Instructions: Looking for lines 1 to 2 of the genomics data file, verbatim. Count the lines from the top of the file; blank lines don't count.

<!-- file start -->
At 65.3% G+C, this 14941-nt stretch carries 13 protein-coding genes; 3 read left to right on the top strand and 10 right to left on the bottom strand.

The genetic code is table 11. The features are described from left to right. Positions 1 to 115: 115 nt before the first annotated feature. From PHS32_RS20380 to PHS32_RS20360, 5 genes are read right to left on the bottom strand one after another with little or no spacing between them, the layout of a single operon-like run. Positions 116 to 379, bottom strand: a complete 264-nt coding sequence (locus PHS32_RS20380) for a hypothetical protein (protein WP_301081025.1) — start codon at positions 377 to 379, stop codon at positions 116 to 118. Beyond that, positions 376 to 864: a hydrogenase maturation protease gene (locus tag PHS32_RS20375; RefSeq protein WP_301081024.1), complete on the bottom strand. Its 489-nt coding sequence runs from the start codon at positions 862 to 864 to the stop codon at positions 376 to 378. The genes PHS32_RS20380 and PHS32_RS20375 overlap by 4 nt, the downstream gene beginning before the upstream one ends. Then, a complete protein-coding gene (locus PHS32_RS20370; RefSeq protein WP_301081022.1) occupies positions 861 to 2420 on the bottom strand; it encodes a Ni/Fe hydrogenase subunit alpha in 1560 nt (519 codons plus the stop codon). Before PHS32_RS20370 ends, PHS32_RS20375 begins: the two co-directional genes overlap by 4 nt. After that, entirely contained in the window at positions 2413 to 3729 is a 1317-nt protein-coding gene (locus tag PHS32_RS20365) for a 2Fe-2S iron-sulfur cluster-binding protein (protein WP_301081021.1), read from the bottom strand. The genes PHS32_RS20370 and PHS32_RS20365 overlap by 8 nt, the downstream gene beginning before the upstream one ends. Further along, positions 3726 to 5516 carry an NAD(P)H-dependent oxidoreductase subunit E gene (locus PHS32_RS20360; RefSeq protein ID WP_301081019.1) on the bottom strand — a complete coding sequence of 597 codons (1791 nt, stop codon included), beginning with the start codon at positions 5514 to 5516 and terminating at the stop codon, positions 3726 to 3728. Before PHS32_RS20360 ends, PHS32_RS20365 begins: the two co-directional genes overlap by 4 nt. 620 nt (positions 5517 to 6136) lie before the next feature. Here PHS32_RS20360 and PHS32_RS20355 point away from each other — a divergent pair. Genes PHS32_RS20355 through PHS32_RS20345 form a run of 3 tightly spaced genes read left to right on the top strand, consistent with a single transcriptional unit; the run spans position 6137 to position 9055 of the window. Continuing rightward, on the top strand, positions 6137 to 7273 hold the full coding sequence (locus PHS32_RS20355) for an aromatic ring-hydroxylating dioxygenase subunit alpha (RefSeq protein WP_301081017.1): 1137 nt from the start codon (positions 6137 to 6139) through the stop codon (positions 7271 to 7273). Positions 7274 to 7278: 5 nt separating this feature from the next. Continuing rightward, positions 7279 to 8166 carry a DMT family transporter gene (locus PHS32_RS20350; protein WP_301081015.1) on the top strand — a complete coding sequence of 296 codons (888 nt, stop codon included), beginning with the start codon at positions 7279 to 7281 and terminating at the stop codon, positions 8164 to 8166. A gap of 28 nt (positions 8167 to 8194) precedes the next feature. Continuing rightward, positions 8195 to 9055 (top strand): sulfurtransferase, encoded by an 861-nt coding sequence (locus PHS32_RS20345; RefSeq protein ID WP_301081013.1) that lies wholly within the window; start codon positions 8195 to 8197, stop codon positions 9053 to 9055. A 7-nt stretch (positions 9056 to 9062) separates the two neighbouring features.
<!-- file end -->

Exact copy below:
At 65.3% G+C, this 14941-nt stretch carries 13 protein-coding genes; 3 read left to right on the top strand and 10 right to left on the bottom strand.

The genetic code is table 11. The features are described from left to right. Positions 1 to 115: 115 nt before the first annotated feature. From PHS32_RS20380 to PHS32_RS20360, 5 genes are read right to left on the bottom strand one after another with little or no spacing between them, the layout of a single operon-like run. Positions 116 to 379, bottom strand: a complete 264-nt coding sequence (locus PHS32_RS20380) for a hypothetical protein (protein WP_301081025.1) — start codon at positions 377 to 379, stop codon at positions 116 to 118. Beyond that, positions 376 to 864: a hydrogenase maturation protease gene (locus tag PHS32_RS20375; RefSeq protein WP_301081024.1), complete on the bottom strand. Its 489-nt coding sequence runs from the start codon at positions 862 to 864 to the stop codon at positions 376 to 378. The genes PHS32_RS20380 and PHS32_RS20375 overlap by 4 nt, the downstream gene beginning before the upstream one ends. Then, a complete protein-coding gene (locus PHS32_RS20370; RefSeq protein WP_301081022.1) occupies positions 861 to 2420 on the bottom strand; it encodes a Ni/Fe hydrogenase subunit alpha in 1560 nt (519 codons plus the stop codon). Before PHS32_RS20370 ends, PHS32_RS20375 begins: the two co-directional genes overlap by 4 nt. After that, entirely contained in the window at positions 2413 to 3729 is a 1317-nt protein-coding gene (locus tag PHS32_RS20365) for a 2Fe-2S iron-sulfur cluster-binding protein (protein WP_301081021.1), read from the bottom strand. The genes PHS32_RS20370 and PHS32_RS20365 overlap by 8 nt, the downstream gene beginning before the upstream one ends. Further along, positions 3726 to 5516 carry an NAD(P)H-dependent oxidoreductase subunit E gene (locus PHS32_RS20360; RefSeq protein ID WP_301081019.1) on the bottom strand — a complete coding sequence of 597 codons (1791 nt, stop codon included), beginning with the start codon at positions 5514 to 5516 and terminating at the stop codon, positions 3726 to 3728. Before PHS32_RS20360 ends, PHS32_RS20365 begins: the two co-directional genes overlap by 4 nt. 620 nt (positions 5517 to 6136) lie before the next feature. Here PHS32_RS20360 and PHS32_RS20355 point away from each other — a divergent pair. Genes PHS32_RS20355 through PHS32_RS20345 form a run of 3 tightly spaced genes read left to right on the top strand, consistent with a single transcriptional unit; the run spans position 6137 to position 9055 of the window. Continuing rightward, on the top strand, positions 6137 to 7273 hold the full coding sequence (locus PHS32_RS20355) for an aromatic ring-hydroxylating dioxygenase subunit alpha (RefSeq protein WP_301081017.1): 1137 nt from the start codon (positions 6137 to 6139) through the stop codon (positions 7271 to 7273). Positions 7274 to 7278: 5 nt separating this feature from the next. Continuing rightward, positions 7279 to 8166 carry a DMT family transporter gene (locus PHS32_RS20350; protein WP_301081015.1) on the top strand — a complete coding sequence of 296 codons (888 nt, stop codon included), beginning with the start codon at positions 7279 to 7281 and terminating at the stop codon, positions 8164 to 8166. A gap of 28 nt (positions 8167 to 8194) precedes the next feature. Continuing rightward, positions 8195 to 9055 (top strand): sulfurtransferase, encoded by an 861-nt coding sequence (locus PHS32_RS20345; RefSeq protein ID WP_301081013.1) that lies wholly within the window; start codon positions 8195 to 8197, stop codon positions 9053 to 9055. A 7-nt stretch (positions 9056 to 9062) separates the two neighbouring features.